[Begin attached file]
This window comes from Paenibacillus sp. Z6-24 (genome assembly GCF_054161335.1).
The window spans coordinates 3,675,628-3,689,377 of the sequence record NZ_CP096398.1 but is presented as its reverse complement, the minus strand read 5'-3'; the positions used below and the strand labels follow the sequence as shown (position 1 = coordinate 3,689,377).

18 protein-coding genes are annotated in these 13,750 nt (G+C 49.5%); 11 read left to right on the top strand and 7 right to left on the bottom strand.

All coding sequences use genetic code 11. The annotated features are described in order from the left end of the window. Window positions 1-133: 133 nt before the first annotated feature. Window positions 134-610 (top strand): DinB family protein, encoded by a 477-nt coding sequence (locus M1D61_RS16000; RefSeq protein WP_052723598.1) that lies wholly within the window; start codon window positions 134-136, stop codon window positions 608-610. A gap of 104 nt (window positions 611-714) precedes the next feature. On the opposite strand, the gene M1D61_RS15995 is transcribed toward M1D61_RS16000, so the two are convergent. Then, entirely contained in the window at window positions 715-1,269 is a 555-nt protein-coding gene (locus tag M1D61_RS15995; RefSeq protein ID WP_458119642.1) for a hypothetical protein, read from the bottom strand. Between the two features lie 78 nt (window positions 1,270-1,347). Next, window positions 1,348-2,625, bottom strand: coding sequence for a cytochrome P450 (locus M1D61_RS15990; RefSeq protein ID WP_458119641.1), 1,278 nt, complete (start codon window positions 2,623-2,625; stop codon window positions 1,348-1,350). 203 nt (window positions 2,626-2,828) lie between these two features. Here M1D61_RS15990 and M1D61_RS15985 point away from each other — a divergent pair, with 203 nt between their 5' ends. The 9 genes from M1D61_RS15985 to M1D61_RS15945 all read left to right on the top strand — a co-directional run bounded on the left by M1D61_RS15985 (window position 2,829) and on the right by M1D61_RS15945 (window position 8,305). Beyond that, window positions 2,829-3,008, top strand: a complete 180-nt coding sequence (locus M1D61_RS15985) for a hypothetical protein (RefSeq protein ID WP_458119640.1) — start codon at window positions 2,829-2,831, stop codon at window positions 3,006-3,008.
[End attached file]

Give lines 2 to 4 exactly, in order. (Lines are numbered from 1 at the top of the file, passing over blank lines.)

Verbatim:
The window spans coordinates 3,675,628-3,689,377 of the sequence record NZ_CP096398.1 but is presented as its reverse complement, the minus strand read 5'-3'; the positions used below and the strand labels follow the sequence as shown (position 1 = coordinate 3,689,377).

18 protein-coding genes are annotated in these 13,750 nt (G+C 49.5%); 11 read left to right on the top strand and 7 right to left on the bottom strand.

All coding sequences use genetic code 11. The annotated features are described in order from the left end of the window. Window positions 1-133: 133 nt before the first annotated feature. Window positions 134-610 (top strand): DinB family protein, encoded by a 477-nt coding sequence (locus M1D61_RS16000; RefSeq protein WP_052723598.1) that lies wholly within the window; start codon window positions 134-136, stop codon window positions 608-610. A gap of 104 nt (window positions 611-714) precedes the next feature. On the opposite strand, the gene M1D61_RS15995 is transcribed toward M1D61_RS16000, so the two are convergent. Then, entirely contained in the window at window positions 715-1,269 is a 555-nt protein-coding gene (locus tag M1D61_RS15995; RefSeq protein ID WP_458119642.1) for a hypothetical protein, read from the bottom strand. Between the two features lie 78 nt (window positions 1,270-1,347). Next, window positions 1,348-2,625, bottom strand: coding sequence for a cytochrome P450 (locus M1D61_RS15990; RefSeq protein ID WP_458119641.1), 1,278 nt, complete (start codon window positions 2,623-2,625; stop codon window positions 1,348-1,350). 203 nt (window positions 2,626-2,828) lie between these two features. Here M1D61_RS15990 and M1D61_RS15985 point away from each other — a divergent pair, with 203 nt between their 5' ends. The 9 genes from M1D61_RS15985 to M1D61_RS15945 all read left to right on the top strand — a co-directional run bounded on the left by M1D61_RS15985 (window position 2,829) and on the right by M1D61_RS15945 (window position 8,305). Beyond that, window positions 2,829-3,008, top strand: a complete 180-nt coding sequence (locus M1D61_RS15985) for a hypothetical protein (RefSeq protein ID WP_458119640.1) — start codon at window positions 2,829-2,831, stop codon at window positions 3,006-3,008.